Wellness: What are the dimensions of the search for continuous well-being?

First, the wellness (wellness) is not a passive or static state, but rather a «active search«which is associated with intentions, choices, and actions as we work toward an optimal state of health and wellness.

Secondly, well-being is linked to comprehensive health, that is, it extends beyond physical health and incorporates many different dimensions that should work in harmony.

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The wellness is a single search: we have the responsibility for our own choices, behaviors and lifestylesbut it is also significantly influenced by the physical, social and cultural environments in which we live.

Wellness is often confused with terms like health and happiness.

Although there are common elements between them, well-being is distinguished by not refer to a static state of being (i.e. being happy, in good health, or in a state of well-being). Rather, wellness is associated with an active process of being aware and making decisions that lead to optimal holistic health and wellness outcome.

Well-being is multidimensional

Wellness is more than just physical health. Most well-being models include at least 6 dimensions (and sometimes as many as 9 or 12):

Physical: a healthy body through regular and responsible exercise routines, nutritional care and prevention of harmful consumption, sleep protection and care, regular medical check-ups, etc.
Mental: Commitment to the world through learning, problem solving, creativity, acquiring new knowledge, working to strengthen already acquired skills, transforming thoughts and forms of speech that are negative or obsessive in thoughts and actions positive etc
Emotional: Being in contact, being aware of emotions, accepting them and being able to express one’s own feelings (and those of others).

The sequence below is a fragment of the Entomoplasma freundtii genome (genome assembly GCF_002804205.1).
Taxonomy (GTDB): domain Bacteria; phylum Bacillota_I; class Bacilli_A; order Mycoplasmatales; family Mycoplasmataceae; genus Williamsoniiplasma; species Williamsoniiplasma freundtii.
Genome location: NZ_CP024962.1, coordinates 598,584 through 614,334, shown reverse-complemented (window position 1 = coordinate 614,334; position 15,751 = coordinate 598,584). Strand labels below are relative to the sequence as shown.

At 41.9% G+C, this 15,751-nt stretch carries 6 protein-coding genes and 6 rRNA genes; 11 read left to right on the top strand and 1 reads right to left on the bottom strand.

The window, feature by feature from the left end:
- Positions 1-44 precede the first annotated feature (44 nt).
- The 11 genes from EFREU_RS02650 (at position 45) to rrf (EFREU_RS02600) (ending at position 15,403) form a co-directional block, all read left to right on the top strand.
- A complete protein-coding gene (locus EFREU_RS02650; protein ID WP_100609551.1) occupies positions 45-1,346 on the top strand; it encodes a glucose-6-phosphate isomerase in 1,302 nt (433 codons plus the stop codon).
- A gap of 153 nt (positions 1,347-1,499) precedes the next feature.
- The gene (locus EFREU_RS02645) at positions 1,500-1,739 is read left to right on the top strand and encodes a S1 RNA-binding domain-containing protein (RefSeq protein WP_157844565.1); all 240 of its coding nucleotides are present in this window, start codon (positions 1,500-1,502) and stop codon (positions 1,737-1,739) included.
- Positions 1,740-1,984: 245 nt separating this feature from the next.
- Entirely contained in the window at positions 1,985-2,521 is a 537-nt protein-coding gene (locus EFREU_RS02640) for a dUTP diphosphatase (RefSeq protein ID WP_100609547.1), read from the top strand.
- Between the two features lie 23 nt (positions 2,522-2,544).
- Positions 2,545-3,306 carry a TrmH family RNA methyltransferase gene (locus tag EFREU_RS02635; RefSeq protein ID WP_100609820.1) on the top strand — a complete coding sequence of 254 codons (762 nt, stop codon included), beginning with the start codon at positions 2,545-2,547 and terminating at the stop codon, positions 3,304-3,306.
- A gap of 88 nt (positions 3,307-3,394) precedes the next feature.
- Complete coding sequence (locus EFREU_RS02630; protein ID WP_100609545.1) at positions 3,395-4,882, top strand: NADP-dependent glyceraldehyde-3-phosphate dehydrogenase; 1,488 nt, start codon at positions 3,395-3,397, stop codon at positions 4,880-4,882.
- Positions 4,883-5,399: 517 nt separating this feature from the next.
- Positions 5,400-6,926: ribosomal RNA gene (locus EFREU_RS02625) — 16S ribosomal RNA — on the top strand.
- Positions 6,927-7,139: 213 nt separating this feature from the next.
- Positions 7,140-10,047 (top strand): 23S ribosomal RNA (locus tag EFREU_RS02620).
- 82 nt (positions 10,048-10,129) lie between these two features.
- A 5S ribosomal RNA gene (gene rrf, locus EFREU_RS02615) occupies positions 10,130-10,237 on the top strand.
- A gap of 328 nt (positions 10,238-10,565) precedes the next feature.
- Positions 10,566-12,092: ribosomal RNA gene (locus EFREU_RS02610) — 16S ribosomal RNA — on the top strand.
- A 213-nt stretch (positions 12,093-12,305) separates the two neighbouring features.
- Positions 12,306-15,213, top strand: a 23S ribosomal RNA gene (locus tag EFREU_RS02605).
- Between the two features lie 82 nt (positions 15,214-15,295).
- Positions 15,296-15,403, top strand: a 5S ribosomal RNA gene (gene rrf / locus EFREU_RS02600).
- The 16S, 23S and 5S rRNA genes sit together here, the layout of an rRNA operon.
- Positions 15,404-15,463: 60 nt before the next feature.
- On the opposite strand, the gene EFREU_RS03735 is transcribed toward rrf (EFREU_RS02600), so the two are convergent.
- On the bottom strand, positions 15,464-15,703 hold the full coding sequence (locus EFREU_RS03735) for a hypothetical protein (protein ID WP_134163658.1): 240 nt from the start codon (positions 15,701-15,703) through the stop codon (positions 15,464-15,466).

Spiritual: Our search for meaning and purpose in human existence.
Social: Connect, interact and contribute with other people and our communities.
Environmental: a healthy physical environment free from hazards; awareness of the role we play to enhance, rather than denigrate, the natural environment.

Other aspects that can be considered are the material or financial well-being, interpersonal and occupational relationships.

The wellness continuum

One way to understand well-being is to consider health as a continuous ranging from illness to optimal state of well-being.

*On the one hand, patients with poor health use the medical paradigm to treat diseases; they interact reactively and episodically with physicians and clinicians providing care.

At the opposite extreme, people proactively focus on prevention and maximize their vitality. They adopt attitudes and lifestyles that prevent disease, improve health, and improve their quality of life and sense of well-being.

In other words, well-being is proactive, preventive and driven by self-responsibility.